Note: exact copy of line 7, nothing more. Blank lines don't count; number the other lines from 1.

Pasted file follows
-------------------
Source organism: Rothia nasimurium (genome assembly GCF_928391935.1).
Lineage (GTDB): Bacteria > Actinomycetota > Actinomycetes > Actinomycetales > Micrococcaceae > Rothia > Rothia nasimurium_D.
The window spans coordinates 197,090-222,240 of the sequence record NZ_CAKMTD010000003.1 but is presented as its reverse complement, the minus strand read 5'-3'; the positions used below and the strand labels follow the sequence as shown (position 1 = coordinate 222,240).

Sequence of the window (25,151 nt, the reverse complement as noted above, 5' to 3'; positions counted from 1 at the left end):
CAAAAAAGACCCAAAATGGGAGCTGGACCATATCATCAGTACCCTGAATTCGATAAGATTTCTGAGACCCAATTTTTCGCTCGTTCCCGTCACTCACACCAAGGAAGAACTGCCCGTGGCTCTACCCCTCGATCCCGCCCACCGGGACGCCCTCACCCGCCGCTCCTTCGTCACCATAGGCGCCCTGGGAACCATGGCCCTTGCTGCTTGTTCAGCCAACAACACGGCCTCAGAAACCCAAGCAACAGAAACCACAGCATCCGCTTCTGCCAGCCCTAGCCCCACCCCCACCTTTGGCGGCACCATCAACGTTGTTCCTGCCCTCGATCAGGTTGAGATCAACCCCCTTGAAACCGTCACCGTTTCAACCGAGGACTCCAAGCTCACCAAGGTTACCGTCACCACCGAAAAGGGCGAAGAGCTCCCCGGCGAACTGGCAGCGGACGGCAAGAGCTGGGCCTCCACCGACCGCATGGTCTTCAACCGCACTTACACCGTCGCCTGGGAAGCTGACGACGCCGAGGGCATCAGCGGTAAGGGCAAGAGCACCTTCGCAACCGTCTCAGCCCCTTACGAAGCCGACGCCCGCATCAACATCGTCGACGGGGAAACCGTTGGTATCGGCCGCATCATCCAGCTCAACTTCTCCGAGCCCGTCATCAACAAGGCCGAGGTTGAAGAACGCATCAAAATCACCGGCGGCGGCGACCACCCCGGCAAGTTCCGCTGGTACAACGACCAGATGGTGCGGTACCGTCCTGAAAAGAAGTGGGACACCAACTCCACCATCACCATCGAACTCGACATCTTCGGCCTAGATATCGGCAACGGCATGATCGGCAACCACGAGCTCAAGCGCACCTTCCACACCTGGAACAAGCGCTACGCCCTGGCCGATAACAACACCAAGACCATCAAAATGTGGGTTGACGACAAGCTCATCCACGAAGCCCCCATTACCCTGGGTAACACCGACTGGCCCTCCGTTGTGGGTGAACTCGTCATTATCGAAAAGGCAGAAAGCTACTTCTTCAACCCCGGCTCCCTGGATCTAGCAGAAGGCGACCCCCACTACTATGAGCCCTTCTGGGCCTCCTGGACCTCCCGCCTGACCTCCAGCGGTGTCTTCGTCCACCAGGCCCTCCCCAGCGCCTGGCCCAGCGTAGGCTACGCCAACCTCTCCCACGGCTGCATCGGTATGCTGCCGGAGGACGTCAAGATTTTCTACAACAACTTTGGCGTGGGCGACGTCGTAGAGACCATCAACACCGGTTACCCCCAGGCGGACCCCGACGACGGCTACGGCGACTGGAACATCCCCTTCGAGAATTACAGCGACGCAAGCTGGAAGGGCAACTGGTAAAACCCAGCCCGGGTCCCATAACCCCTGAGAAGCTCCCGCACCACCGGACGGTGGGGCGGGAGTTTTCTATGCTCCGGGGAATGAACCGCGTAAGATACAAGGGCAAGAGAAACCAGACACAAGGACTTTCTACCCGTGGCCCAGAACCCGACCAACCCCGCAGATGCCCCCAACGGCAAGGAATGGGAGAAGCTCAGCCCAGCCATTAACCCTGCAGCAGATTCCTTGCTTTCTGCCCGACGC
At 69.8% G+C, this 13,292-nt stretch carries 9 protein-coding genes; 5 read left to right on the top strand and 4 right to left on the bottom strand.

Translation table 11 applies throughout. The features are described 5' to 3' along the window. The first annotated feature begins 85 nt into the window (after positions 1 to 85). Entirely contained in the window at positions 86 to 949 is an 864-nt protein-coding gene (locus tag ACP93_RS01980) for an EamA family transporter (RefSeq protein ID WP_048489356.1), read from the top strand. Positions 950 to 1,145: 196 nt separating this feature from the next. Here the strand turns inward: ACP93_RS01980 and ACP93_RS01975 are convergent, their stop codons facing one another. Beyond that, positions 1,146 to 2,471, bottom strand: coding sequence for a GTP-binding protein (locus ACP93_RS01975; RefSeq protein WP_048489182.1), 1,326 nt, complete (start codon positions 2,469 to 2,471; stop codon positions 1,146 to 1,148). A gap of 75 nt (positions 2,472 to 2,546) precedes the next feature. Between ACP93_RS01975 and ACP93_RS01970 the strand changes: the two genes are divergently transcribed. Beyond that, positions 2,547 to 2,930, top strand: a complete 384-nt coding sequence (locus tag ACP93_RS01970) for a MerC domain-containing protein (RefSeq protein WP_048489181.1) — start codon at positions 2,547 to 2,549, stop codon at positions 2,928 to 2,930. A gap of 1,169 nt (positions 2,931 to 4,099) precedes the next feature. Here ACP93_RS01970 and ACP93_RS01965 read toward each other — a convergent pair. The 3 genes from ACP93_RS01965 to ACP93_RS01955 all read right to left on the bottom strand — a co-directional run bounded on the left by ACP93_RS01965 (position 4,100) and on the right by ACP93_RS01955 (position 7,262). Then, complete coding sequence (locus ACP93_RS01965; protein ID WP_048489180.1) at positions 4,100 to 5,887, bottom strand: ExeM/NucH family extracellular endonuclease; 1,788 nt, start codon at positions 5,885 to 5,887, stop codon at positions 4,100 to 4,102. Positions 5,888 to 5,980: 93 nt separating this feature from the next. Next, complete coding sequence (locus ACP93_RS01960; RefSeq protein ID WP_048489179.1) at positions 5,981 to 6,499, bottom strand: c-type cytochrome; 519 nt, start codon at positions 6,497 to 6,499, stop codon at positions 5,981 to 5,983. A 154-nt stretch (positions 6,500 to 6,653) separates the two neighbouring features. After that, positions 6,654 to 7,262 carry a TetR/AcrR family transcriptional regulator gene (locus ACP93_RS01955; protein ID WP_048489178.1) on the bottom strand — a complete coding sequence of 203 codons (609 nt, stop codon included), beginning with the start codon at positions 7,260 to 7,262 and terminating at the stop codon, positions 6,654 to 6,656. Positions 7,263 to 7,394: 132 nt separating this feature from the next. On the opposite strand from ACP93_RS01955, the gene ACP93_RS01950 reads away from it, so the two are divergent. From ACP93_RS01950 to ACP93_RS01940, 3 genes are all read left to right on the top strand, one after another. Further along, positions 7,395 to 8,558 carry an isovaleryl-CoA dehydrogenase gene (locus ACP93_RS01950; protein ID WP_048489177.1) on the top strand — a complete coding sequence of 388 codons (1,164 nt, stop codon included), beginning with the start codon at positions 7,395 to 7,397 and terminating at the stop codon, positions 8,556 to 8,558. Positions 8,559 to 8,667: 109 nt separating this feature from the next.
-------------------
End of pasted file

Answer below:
Translation table 11 applies throughout. The features are described 5' to 3' along the window. The first annotated feature begins 85 nt into the window (after positions 1 to 85). Entirely contained in the window at positions 86 to 949 is an 864-nt protein-coding gene (locus tag ACP93_RS01980) for an EamA family transporter (RefSeq protein ID WP_048489356.1), read from the top strand. Positions 950 to 1,145: 196 nt separating this feature from the next. Here the strand turns inward: ACP93_RS01980 and ACP93_RS01975 are convergent, their stop codons facing one another. Beyond that, positions 1,146 to 2,471, bottom strand: coding sequence for a GTP-binding protein (locus ACP93_RS01975; RefSeq protein WP_048489182.1), 1,326 nt, complete (start codon positions 2,469 to 2,471; stop codon positions 1,146 to 1,148). A gap of 75 nt (positions 2,472 to 2,546) precedes the next feature. Between ACP93_RS01975 and ACP93_RS01970 the strand changes: the two genes are divergently transcribed. Beyond that, positions 2,547 to 2,930, top strand: a complete 384-nt coding sequence (locus tag ACP93_RS01970) for a MerC domain-containing protein (RefSeq protein WP_048489181.1) — start codon at positions 2,547 to 2,549, stop codon at positions 2,928 to 2,930. A gap of 1,169 nt (positions 2,931 to 4,099) precedes the next feature. Here ACP93_RS01970 and ACP93_RS01965 read toward each other — a convergent pair. The 3 genes from ACP93_RS01965 to ACP93_RS01955 all read right to left on the bottom strand — a co-directional run bounded on the left by ACP93_RS01965 (position 4,100) and on the right by ACP93_RS01955 (position 7,262). Then, complete coding sequence (locus ACP93_RS01965; protein ID WP_048489180.1) at positions 4,100 to 5,887, bottom strand: ExeM/NucH family extracellular endonuclease; 1,788 nt, start codon at positions 5,885 to 5,887, stop codon at positions 4,100 to 4,102. Positions 5,888 to 5,980: 93 nt separating this feature from the next. Next, complete coding sequence (locus ACP93_RS01960; RefSeq protein ID WP_048489179.1) at positions 5,981 to 6,499, bottom strand: c-type cytochrome; 519 nt, start codon at positions 6,497 to 6,499, stop codon at positions 5,981 to 5,983. A 154-nt stretch (positions 6,500 to 6,653) separates the two neighbouring features. After that, positions 6,654 to 7,262 carry a TetR/AcrR family transcriptional regulator gene (locus ACP93_RS01955; protein ID WP_048489178.1) on the bottom strand — a complete coding sequence of 203 codons (609 nt, stop codon included), beginning with the start codon at positions 7,260 to 7,262 and terminating at the stop codon, positions 6,654 to 6,656. Positions 7,263 to 7,394: 132 nt separating this feature from the next. On the opposite strand from ACP93_RS01955, the gene ACP93_RS01950 reads away from it, so the two are divergent. From ACP93_RS01950 to ACP93_RS01940, 3 genes are all read left to right on the top strand, one after another. Further along, positions 7,395 to 8,558 carry an isovaleryl-CoA dehydrogenase gene (locus ACP93_RS01950; protein ID WP_048489177.1) on the top strand — a complete coding sequence of 388 codons (1,164 nt, stop codon included), beginning with the start codon at positions 7,395 to 7,397 and terminating at the stop codon, positions 8,556 to 8,558. Positions 8,559 to 8,667: 109 nt separating this feature from the next.